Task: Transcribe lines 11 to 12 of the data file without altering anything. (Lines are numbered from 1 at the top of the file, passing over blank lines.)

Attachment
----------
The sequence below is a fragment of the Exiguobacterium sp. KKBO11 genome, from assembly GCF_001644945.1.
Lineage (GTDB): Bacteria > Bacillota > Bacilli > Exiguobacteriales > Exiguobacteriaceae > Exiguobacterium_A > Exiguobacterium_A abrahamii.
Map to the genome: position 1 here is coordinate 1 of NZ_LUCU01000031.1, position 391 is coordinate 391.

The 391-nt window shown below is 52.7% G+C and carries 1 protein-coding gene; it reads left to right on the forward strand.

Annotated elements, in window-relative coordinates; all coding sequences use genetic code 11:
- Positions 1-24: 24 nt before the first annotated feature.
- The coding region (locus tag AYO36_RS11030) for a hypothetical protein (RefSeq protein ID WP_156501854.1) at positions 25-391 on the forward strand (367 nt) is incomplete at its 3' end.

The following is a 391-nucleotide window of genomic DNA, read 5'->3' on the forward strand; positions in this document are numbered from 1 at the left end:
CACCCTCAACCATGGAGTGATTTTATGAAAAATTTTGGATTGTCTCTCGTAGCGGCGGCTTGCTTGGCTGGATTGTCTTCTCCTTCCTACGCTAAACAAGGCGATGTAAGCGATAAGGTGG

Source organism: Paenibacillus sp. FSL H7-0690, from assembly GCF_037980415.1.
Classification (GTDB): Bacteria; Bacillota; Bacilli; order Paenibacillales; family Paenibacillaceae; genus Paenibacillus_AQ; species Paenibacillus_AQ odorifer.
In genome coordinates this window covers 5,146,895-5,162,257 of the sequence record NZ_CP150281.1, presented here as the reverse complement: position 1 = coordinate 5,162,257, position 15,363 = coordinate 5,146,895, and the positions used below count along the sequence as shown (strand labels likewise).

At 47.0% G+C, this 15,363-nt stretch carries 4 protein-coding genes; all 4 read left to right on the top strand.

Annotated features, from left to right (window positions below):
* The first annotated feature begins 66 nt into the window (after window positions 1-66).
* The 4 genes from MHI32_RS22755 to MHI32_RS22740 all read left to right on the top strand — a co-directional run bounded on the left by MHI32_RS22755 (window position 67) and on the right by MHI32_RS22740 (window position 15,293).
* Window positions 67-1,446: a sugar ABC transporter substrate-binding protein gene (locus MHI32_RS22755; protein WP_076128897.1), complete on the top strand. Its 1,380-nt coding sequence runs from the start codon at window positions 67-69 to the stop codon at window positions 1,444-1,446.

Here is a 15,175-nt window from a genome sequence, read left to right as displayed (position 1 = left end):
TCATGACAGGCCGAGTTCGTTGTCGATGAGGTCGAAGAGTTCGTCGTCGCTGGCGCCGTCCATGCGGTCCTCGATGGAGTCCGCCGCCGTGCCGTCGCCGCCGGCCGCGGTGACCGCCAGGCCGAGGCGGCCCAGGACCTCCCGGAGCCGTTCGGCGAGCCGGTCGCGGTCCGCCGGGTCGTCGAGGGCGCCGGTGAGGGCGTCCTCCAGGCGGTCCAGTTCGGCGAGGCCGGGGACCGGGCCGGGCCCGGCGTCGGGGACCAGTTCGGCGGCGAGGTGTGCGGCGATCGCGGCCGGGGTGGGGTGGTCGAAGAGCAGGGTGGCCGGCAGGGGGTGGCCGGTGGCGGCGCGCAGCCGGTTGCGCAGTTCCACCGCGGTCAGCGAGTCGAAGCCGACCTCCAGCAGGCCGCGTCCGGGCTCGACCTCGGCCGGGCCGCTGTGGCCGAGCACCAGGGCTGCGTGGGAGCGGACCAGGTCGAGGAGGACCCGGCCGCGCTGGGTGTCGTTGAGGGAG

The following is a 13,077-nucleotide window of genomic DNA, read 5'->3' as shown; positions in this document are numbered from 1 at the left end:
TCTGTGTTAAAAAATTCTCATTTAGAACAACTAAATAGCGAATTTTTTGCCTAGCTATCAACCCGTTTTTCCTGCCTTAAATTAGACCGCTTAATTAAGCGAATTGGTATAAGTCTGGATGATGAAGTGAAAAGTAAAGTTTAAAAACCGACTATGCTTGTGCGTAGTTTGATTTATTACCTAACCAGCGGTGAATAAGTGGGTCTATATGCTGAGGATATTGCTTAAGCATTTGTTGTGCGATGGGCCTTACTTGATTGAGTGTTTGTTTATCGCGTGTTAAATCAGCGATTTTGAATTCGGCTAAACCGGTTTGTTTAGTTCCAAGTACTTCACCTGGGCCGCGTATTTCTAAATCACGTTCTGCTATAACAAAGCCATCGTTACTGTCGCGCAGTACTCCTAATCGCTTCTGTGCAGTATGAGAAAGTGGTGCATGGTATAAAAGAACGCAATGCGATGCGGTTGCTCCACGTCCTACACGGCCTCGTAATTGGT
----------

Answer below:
Classification (GTDB): Bacteria; Bacillota; Bacilli; order Paenibacillales; family Paenibacillaceae; genus Paenibacillus_AQ; species Paenibacillus_AQ odorifer.
In genome coordinates this window covers 5,146,895-5,162,257 of the sequence record NZ_CP150281.1, presented here as the reverse complement: position 1 = coordinate 5,162,257, position 15,363 = coordinate 5,146,895, and the positions used below count along the sequence as shown (strand labels likewise).